It always amazes me when I am downsizing and decluttering closets how many shoes people have. Not just women, but men too! People seem to have a real issue throwing away or even donating, unused and older shoes.

Scattered on closet floors, hanging over doors in bags, and the real serious shoe people have them methodically stored in plastic boxes labeled by color and style.  If they get really carried away, or leaning toward obsessive compulsive behavior they will even make a note to what outfit and handbag it goes with!  Makes you want to ask; Is it a shoe fetish or just a love affair with shoes?

I freely admit that I love shoes!  Shoe shopping is really the only shopping I truly love.  There is something about the new shoe smell (something like a new care smell), trying on new shoes, and visualizing what outfit you will wear with them.  This is why I love to buy new shoes, BUT my question is; Why is it so difficult to part with shoes once they no longer meet our needs?

I have pondered this question for a while now.  I think there are a few possibilities why we procrastinate.  We cannot part with them because;

  1. I still liked them,
  2. They are still comfortable (unlike other pieces of clothing) and still look reasonably good.
  3. They make me feel good, beautiful, or whatever.
  4. I still like the style and have not been able to find another pair in that color or heel height.
  5. They just do not make shoes like these anymore.
  6.  I have an odd shoe size and they are hard to find.
  7. They are classic, never go out of style, and go with everything!

These are my excuses, I am sure you some of them or have your own perfectly valid and rational reasons for hanging on to shoes for longer than reasonably necessary.

So what are shoe lovers to do, when shoes tumble out of your closet, or worse yet you need a whole closet for only your shoes?   It is difficult, but tough decisions must be made.

  1. Separate shoes that you wear regularly and put them to one side.
  2. Take the shoes that you wear with particular outfits (some shoes in #1 may overlap),
  • Ask the question – How often have I worn these shoes and outfit in the past 12 months?  If the answer is zero to 2, seriously consider donating the shoes and the outfit.
  • Then take a look at the shoes that you cannot remember when you last wore them and toss or donate them.

Separate the regularly worn shoes from the ‘special’ shoes in your closet, then when you buy a new pair evaluate whether to retire a pair from either collection, and DO IT!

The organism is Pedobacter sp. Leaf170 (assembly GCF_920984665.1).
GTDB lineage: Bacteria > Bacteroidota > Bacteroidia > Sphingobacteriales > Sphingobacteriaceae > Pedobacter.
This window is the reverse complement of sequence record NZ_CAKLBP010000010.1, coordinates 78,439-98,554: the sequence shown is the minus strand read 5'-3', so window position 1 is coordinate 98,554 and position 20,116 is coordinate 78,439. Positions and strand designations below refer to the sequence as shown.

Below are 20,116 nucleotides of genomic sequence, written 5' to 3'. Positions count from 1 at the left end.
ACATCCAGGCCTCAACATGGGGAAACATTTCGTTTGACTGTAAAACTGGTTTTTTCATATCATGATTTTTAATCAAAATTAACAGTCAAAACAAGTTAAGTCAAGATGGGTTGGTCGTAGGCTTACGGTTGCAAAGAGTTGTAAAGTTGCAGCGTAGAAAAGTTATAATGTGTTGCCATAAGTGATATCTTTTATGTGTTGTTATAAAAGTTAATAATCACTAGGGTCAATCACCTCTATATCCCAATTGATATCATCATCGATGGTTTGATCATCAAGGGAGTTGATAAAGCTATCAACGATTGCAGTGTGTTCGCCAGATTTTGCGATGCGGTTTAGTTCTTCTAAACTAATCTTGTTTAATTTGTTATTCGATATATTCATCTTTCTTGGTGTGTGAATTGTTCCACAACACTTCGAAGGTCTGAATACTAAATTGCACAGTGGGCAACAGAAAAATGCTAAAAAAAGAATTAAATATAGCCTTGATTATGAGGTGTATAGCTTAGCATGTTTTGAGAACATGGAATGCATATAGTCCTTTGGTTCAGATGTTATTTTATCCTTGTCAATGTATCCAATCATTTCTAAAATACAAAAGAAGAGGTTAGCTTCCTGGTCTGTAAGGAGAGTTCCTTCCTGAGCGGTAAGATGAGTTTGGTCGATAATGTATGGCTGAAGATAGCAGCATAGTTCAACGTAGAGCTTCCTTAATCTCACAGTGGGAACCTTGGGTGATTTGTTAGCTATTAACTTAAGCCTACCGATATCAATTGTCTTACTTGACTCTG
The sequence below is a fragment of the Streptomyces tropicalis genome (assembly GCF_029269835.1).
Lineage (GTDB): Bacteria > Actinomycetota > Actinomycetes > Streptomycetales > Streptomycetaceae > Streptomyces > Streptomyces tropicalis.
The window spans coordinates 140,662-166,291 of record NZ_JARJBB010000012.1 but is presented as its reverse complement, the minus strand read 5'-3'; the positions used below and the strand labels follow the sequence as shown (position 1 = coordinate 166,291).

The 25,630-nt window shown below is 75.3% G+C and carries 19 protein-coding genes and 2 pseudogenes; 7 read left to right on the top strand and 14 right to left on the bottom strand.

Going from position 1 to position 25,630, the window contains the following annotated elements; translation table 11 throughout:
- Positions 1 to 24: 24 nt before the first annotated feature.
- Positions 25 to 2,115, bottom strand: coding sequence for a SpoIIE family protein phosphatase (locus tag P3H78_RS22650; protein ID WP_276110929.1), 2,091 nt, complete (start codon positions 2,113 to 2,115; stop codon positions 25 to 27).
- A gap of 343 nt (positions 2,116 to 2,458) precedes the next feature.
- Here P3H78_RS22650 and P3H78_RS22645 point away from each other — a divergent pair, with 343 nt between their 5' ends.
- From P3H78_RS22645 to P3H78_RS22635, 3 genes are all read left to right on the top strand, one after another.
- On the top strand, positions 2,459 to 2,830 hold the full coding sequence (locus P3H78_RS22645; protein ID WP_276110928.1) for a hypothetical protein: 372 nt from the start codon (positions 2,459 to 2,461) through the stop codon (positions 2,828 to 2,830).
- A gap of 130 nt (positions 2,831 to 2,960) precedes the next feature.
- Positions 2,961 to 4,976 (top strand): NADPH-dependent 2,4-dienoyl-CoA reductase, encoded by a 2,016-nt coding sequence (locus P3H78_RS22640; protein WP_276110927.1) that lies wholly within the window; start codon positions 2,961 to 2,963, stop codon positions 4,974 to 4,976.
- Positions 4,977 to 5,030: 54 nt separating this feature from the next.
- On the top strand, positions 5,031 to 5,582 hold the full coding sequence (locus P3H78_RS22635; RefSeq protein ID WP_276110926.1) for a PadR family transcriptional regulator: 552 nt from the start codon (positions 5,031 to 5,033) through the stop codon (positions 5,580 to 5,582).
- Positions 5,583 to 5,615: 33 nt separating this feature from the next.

Just like Neil Sedaka’s song says, Breaking Up Is Hard To Do,  when you have this love affair with shoes it is really hard.   However, I know we will all find another pair of ratty, old sneakers or comfortable boots to fill the void in our heart.

LOOK BEFORE YOU LEAP!

Are you or someone you know . . .?

  • Preparing to enter the spring real estate market?
  • Overwhelmed with all that needs to be done to get ready?
  • Has limited time or energy to do everything?
  • That needs help on where to begin, who to call, or how much time this process will take?

If you do, I can help!

During February, I have an extra day to help you!
Schedule your complimentary Strategy Session
to review your plans, objectives, and goals; and I will answer
your Where, Who, and How questions, on beginning
 to downsize and preparing for the move.

CALL TODAY, 508-285-4802, to schedule your
 LEAP YEAR strategy session, and receive:

  • A written summary of primary action areas and dates to meet to complete project on time.
    AND HAVE:
  • An Opportunity to save $75.00 or more* on a WITTZ END service package IF booked during your Strategy Session!                

 

*Save $75.00 or more on a WITTZ END service package (depending on package size), when booked during your  strategy session.  Everyone receives the written summary just for booking strategy session.

 

Next Week, May 8-14th, declared National Senior Move Managers Week – Find Out How I Am Celebrating!

As a Senior Move Manager, I work with older adults making a transition. Most of these older adults have not moved in 30, 40 or 50 years and need to downsize considerably and the organizational and physical tasks associated with planning and implementing a move can be overwhelming. It’s so much more than just a move when I am helping my clients transition to a new home I work to reduce their stress and trauma that they may be experiencing during the transition.

Mary Kay Buysse, Executive Director of NASMM points out, “Family and friends often want to help, but there may be barriers. Adult children may be sandwiched between their parents, their careers and their own family obligations. For family members living far away, the barriers may be geographic. Some seniors have no surviving children, or their children are seniors themselves. If illness or death precipitated the move, the family may already be drained both emotionally and physically. Senior Move Management has emerged to fill the gaps and to make transitions easier for everyone involved.”